Facebook founder and CEO Mark Zuckerberg met with former Chinese Propaganda Minister Liu Yunshan in Beijing. It comes at a time when Chinese authorities are increasing their control over cyberspace. Zuckerberg was in Beijing attending an economic forum.
Facebook CEO meets the person that matters
Liu was the head of the Central Propaganda Department between 2002 and 2012, and now he is the First-ranked Secretary of the Central Secretariat of the Communist Party of China. Liu is one of those important people who inspect China’s “Great Firewall,” ensuring that the 1.4 billion inhabitants of the country are able to access a strictly censored version of the internet.
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According to reports by China’s official Xinhua News Agency, Liu, in the meeting with Zuckerberg on Saturday, said he hopes the social media giant can share its experience with the Chinese companies to help “Internet development better benefit the people of all countries.”
To regulate Internet use, China has called for the creation of a worldwide Internet “governance system” and cooperation between countries. China has increased its efforts to promote controls that activists complain repress free expression.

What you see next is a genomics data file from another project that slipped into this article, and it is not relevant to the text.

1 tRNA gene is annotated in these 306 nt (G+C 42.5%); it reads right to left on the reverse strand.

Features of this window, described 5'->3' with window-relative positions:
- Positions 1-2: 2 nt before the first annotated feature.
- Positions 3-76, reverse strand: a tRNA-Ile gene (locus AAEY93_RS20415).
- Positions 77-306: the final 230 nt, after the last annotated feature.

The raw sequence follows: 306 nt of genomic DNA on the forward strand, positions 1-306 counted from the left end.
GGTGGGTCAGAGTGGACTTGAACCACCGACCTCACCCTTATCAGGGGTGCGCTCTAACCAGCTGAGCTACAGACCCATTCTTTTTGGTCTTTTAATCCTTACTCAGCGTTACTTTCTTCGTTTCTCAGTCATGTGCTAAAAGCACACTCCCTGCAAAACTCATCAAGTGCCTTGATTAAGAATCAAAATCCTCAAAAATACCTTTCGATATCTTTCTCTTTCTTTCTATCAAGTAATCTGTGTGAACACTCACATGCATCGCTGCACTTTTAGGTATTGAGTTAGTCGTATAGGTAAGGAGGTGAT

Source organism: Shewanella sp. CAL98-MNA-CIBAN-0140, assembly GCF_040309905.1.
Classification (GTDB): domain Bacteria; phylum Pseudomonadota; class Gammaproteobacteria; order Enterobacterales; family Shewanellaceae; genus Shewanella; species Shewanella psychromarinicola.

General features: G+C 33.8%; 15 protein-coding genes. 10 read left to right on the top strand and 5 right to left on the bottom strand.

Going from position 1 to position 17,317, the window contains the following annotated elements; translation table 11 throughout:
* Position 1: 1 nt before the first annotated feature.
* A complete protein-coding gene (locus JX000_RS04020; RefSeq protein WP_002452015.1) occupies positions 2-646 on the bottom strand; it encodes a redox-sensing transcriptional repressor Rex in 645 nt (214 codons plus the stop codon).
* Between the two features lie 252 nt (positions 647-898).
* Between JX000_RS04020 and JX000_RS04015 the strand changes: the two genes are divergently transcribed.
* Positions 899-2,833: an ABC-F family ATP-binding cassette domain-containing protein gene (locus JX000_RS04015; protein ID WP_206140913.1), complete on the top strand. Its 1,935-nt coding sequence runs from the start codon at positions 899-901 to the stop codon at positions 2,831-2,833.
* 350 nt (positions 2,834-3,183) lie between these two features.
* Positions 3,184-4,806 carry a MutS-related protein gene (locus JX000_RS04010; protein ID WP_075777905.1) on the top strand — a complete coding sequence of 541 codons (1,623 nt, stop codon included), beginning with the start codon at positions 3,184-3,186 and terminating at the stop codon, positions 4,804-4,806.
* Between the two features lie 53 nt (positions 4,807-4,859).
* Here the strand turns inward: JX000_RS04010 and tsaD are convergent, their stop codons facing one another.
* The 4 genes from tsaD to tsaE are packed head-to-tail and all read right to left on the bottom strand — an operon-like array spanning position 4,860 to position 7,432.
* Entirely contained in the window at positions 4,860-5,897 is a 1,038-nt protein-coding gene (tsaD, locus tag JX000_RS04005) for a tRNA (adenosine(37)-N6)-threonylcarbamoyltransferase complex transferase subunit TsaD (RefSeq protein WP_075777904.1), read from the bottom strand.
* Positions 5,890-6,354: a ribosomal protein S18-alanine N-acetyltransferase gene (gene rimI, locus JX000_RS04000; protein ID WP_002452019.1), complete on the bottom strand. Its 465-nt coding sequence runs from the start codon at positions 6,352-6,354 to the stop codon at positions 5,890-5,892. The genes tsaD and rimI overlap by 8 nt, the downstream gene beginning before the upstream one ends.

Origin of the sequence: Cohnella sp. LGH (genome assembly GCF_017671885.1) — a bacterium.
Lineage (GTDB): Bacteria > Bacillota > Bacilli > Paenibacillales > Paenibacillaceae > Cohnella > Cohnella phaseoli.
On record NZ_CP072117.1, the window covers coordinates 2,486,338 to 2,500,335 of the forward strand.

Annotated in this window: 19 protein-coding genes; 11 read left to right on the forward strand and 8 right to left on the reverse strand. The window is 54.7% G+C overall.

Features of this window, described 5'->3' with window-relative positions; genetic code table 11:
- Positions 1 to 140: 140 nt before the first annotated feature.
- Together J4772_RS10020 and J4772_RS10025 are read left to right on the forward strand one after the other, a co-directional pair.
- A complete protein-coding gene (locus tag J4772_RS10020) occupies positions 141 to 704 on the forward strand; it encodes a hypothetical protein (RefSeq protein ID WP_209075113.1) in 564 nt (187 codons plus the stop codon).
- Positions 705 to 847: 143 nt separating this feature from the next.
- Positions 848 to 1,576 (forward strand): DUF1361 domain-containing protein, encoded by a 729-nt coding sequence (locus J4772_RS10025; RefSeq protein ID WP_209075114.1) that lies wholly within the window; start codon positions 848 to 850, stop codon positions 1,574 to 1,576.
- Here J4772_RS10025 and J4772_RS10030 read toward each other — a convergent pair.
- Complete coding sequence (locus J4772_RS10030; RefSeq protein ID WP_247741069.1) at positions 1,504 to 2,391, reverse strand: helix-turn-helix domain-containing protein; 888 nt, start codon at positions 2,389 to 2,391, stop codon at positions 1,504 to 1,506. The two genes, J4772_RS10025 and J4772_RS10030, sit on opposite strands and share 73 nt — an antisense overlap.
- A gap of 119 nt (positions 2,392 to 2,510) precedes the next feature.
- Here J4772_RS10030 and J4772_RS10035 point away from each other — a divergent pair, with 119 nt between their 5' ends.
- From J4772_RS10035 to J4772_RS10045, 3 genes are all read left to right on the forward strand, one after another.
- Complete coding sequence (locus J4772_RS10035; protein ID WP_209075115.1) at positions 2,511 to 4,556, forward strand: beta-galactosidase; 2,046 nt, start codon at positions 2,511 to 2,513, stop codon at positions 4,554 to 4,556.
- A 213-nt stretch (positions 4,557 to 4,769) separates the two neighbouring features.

China and its “Great Firewall”
Facebook was once available to Chinese citizens, but it was blocked in 2009 after the Ürümqi riots when it was found that Xinjiang independence activists used the social network to organize civil unrest. About 200 people died in the anti-government riots, and at least 10 men have since been executed for their roles in the conflict.
Apart from Facebook, other Western social media, including Twitter, are also currently banned in China, and online news sources tend to be increasingly censored to fit the political agenda of the country. Zuckerberg appears to be trying everything to encourage Chinese leaders to remove the prohibition on the use of Facebook in the country, but all his attempts have been more or less failures so far. The country, which has the world’s largest number of Internet users at 668 million as of last year, has still not removed the ban.
A slate of new rules and regulations has been introduced by Chinese censors to allow them to police digital and social media as closely as traditional publications. A cyberspace that cannot be controlled would pose a risk to domestic security, warned the country’s top Internet regulator repeatedly. It also warned that the government should decide who to allow into “its house.”